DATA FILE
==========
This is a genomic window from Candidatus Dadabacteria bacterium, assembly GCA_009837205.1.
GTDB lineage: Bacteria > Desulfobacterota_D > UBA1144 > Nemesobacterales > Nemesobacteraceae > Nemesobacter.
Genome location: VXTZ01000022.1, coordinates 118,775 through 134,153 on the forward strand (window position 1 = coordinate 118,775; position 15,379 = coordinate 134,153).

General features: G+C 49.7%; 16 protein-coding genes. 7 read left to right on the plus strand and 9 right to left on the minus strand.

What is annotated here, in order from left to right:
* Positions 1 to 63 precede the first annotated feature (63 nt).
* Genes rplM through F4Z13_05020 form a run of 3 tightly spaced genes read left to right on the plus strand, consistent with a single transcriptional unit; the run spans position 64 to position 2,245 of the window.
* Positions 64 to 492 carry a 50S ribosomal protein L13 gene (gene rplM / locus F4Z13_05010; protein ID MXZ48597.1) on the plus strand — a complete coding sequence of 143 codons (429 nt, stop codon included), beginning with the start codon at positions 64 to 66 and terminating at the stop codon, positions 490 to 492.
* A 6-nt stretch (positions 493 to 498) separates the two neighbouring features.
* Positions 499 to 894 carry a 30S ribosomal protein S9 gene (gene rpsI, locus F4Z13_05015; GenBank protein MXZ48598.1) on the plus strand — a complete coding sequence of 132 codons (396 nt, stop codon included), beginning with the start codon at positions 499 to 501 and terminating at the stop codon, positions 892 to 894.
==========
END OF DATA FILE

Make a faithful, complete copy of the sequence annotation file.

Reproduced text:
This is a genomic window from Candidatus Dadabacteria bacterium, assembly GCA_009837205.1.
GTDB lineage: Bacteria > Desulfobacterota_D > UBA1144 > Nemesobacterales > Nemesobacteraceae > Nemesobacter.
Genome location: VXTZ01000022.1, coordinates 118,775 through 134,153 on the forward strand (window position 1 = coordinate 118,775; position 15,379 = coordinate 134,153).

General features: G+C 49.7%; 16 protein-coding genes. 7 read left to right on the plus strand and 9 right to left on the minus strand.

What is annotated here, in order from left to right:
* Positions 1 to 63 precede the first annotated feature (63 nt).
* Genes rplM through F4Z13_05020 form a run of 3 tightly spaced genes read left to right on the plus strand, consistent with a single transcriptional unit; the run spans position 64 to position 2,245 of the window.
* Positions 64 to 492 carry a 50S ribosomal protein L13 gene (gene rplM / locus F4Z13_05010; protein ID MXZ48597.1) on the plus strand — a complete coding sequence of 143 codons (429 nt, stop codon included), beginning with the start codon at positions 64 to 66 and terminating at the stop codon, positions 490 to 492.
* A 6-nt stretch (positions 493 to 498) separates the two neighbouring features.
* Positions 499 to 894 carry a 30S ribosomal protein S9 gene (gene rpsI, locus F4Z13_05015; GenBank protein MXZ48598.1) on the plus strand — a complete coding sequence of 132 codons (396 nt, stop codon included), beginning with the start codon at positions 499 to 501 and terminating at the stop codon, positions 892 to 894.